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A comparison of the ways in which the authors of Atonement and Brideshead revisited work to construct a novel that is conscious of its own artificiality

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A comparison of the ways in which the authors of Atonement and Brideshead revisited work to construct a novel that is conscious of its own artificiality Perhaps one of the most significant ways in which Waugh highlights the artificiality of Brideshead Revisited, is through the use of a narrator whose perspective is constrained by a number of idealising filters. During the Prologue, when Charles is 'homeless, childless, middle-aged, loveless', the house of Brideshead is similarly constructed as something that is 'crouching, like a hind in the bracken'. However, when Charles goes on his pastoral retreat into the past, adorning his Nostalgic filters, the house is no longer hiding (as crouching implies) but is part of a 'new and secret landscape' (Language of the conventional pastoral mode), reflecting how Waugh wishes us to adjust our interpretation of the concealed location of the house in relation to Charles's perspective. Even the construction of the house itself mimics the nature of the narrative; 'The dome was false, designed to be seen from below'. This enacts the way in which we, the reader, are only meant to see the narrative from a particular angle. ...read more.


This means the narrative is presented to the reader from a fixed, first person perspective and from a retrospective standpoint. Through this, Charles is able to attempt to influence our opinions and interpretations of the setting and more crucially, other characters. For example, Charles describes Rex Mottram as having a 'hectoring zeal' akin to being that of someone 'thrusting a vacuum cleaner'. One can also argue that Waugh has deliberately positioned Charles as the author of his own memoirs so he can use this position to carefully order the chronology of events to suit his wishes. His relationship with Sebastian is poised immediately as the 'forerunner' to a wider relationship with the family as a whole. Charles focuses the narrative around events that are directly relevant to his relationship with the family, leaving absent events that would otherwise not be of interest to either him or the reader, enacting his desire to craft memories that we are told to presuppose as readers to be 'sacred and profane'. Our narrative experience is guided by Briony, a child who exhibits a desire to control and manipulate (As expressed by her 'straight backed dolls who appear to be under strict instruction), a ...read more.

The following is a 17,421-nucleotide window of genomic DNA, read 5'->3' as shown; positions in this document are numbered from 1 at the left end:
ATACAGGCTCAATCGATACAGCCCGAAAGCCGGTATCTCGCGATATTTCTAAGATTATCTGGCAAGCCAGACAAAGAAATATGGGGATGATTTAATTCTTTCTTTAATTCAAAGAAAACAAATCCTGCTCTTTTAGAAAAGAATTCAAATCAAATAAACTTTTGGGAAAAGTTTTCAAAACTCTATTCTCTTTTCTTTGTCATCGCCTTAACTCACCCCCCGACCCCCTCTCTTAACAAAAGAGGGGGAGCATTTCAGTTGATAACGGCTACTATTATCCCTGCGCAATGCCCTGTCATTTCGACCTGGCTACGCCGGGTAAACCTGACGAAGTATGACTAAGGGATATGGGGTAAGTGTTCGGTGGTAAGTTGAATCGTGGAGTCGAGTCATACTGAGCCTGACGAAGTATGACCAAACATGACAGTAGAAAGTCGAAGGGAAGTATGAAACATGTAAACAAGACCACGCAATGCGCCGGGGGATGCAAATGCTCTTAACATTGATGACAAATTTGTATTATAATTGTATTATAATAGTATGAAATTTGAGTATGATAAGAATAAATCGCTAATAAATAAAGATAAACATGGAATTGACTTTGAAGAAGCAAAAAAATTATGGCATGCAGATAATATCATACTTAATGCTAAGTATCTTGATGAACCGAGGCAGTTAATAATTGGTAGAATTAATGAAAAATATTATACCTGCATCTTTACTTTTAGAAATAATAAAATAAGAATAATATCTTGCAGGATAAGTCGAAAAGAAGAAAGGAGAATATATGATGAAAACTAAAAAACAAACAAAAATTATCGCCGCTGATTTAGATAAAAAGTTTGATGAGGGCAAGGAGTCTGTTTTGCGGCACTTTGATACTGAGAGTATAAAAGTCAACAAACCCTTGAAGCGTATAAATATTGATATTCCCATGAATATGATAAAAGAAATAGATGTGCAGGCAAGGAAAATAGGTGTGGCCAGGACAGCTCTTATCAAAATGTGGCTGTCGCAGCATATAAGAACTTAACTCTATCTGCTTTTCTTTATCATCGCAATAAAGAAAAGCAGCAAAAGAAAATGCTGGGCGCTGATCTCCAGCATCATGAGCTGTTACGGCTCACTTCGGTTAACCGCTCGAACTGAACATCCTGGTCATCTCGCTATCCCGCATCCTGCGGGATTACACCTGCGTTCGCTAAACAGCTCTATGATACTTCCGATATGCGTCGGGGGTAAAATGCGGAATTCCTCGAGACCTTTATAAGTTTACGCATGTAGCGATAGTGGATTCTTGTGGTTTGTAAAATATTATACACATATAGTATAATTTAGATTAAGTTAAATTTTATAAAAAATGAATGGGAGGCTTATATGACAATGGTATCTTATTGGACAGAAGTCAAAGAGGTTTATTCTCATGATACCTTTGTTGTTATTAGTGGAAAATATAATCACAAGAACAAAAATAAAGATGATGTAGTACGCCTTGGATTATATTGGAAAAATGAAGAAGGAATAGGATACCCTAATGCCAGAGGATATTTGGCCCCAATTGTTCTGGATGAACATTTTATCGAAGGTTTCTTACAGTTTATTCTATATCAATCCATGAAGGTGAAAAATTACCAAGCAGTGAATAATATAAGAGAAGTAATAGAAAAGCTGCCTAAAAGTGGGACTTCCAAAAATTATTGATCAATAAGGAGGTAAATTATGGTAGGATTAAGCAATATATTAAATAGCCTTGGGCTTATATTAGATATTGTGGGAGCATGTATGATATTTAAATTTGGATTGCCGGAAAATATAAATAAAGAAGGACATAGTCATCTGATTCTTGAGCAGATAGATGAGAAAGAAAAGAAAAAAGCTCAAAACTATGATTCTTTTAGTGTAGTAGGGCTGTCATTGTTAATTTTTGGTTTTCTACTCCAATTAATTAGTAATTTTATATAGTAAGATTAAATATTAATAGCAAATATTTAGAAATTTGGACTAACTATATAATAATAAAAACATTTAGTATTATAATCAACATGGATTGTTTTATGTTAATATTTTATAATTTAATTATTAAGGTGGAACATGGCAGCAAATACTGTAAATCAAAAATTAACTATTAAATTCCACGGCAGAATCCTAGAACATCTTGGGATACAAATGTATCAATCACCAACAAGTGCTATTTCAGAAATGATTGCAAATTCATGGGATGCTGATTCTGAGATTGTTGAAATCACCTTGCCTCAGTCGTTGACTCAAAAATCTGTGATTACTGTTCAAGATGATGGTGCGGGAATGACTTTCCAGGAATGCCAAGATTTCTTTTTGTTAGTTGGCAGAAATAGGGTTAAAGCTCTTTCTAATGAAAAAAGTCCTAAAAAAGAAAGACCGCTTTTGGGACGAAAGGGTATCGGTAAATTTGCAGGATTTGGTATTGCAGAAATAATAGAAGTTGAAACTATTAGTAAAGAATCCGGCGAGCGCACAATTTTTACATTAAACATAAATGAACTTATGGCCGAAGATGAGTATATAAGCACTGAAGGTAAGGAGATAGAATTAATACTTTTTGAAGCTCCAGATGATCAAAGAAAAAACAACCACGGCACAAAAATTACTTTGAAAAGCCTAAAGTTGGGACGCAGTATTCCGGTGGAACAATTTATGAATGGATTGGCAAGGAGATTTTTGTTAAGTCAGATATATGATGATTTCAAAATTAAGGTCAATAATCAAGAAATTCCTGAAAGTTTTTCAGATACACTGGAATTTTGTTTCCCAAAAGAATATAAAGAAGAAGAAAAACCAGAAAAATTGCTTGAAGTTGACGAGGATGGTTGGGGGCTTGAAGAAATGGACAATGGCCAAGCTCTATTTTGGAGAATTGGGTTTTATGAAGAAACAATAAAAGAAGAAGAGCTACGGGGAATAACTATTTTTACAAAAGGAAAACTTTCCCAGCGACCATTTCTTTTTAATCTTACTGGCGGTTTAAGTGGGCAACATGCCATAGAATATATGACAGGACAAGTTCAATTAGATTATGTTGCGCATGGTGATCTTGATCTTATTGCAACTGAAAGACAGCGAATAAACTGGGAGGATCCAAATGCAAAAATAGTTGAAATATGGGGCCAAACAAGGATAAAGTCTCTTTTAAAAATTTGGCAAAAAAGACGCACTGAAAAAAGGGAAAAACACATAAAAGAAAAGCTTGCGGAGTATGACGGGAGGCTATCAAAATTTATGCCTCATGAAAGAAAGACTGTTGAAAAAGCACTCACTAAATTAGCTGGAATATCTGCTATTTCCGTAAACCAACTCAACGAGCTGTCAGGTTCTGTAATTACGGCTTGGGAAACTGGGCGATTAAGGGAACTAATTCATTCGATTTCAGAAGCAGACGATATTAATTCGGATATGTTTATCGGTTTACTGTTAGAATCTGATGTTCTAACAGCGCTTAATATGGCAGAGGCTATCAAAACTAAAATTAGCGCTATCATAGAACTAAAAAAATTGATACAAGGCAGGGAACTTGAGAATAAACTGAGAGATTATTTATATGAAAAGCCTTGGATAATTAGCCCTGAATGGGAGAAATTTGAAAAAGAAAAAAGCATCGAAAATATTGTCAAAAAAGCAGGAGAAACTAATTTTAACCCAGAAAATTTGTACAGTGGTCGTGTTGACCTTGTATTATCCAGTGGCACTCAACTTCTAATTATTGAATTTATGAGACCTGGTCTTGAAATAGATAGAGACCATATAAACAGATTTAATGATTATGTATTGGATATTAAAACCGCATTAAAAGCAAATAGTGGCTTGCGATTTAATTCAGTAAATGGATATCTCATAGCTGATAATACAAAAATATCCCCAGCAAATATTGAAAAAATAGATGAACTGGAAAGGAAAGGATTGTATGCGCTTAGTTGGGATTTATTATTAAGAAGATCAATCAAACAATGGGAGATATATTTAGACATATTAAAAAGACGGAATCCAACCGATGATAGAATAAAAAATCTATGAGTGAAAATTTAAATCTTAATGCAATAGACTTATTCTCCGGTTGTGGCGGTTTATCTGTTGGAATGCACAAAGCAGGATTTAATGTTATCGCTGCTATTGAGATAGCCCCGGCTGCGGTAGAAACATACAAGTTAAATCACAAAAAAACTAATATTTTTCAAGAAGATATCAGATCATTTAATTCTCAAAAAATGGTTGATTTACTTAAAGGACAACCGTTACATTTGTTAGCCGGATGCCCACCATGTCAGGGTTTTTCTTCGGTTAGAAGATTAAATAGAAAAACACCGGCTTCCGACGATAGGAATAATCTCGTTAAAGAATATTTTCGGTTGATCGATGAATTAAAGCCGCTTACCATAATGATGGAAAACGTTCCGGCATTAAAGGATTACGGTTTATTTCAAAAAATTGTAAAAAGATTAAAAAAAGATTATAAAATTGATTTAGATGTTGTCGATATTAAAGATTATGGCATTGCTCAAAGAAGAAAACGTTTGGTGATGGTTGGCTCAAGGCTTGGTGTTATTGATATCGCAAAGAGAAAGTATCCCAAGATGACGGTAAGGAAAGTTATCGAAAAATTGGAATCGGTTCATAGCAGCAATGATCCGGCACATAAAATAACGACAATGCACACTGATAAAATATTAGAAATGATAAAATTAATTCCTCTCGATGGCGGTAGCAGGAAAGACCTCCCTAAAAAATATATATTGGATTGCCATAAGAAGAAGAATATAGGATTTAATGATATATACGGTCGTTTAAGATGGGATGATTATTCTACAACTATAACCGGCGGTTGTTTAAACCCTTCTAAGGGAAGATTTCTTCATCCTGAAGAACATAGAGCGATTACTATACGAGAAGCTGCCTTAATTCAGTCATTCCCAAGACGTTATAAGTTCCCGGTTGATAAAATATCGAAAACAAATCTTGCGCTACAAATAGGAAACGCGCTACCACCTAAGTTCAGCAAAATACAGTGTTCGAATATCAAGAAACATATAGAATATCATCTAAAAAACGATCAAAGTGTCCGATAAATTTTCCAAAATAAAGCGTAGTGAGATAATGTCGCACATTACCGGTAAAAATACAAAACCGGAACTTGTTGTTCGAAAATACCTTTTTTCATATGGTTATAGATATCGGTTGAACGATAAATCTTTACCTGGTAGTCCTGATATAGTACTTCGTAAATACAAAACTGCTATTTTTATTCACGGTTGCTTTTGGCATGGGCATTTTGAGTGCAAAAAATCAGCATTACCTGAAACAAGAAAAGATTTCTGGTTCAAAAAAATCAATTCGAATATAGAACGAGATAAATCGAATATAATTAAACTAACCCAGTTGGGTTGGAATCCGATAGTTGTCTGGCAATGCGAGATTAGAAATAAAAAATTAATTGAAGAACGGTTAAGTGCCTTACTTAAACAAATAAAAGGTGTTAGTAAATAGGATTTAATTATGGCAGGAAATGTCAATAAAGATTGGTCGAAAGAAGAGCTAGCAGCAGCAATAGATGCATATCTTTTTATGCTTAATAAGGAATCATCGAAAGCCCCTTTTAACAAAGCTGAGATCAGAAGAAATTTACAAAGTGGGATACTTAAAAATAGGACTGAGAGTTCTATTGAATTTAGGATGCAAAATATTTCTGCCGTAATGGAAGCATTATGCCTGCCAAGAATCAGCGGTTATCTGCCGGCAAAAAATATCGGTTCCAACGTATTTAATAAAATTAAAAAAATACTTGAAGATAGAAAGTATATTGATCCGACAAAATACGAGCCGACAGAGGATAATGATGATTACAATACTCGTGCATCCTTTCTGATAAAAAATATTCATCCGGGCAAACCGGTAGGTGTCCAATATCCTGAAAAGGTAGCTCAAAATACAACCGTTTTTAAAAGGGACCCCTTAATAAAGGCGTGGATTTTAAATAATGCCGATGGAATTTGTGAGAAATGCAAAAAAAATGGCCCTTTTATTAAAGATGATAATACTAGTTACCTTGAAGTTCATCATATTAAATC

Briony is also exposed as a flawed narrator during the final stages of the novel, where she admits that she has manipulated the reader into thinking that there was reconciliation between her and Robbie, and that in truth they had both died. This throws into doubt her reliability as a narrator, how are we able to determine what is based on truth and what is not? Furthermore, James Woods points out that Briony never explicitly states that Cecilia and Robbie have died, but merely asks 'what purpose would be served if' she were to attempt to convince the reader through her narrative of those claims. Essentially, this forces the reader to blur the line between the realms of fact and fiction, we are asked a 'what if' question that leaves the outcome ambiguous and shows Briony's intense self-awareness of her narrative choices. Indeed, one can argue that Briony has a desire to 'atone' for her actions through her writing, needing to construct events that suitably fit the outcome needed to satisfy her need for self-forgiveness. This implies that she is conscious of her own writing, because it is an expression and resolution of her guilt. ...read more.

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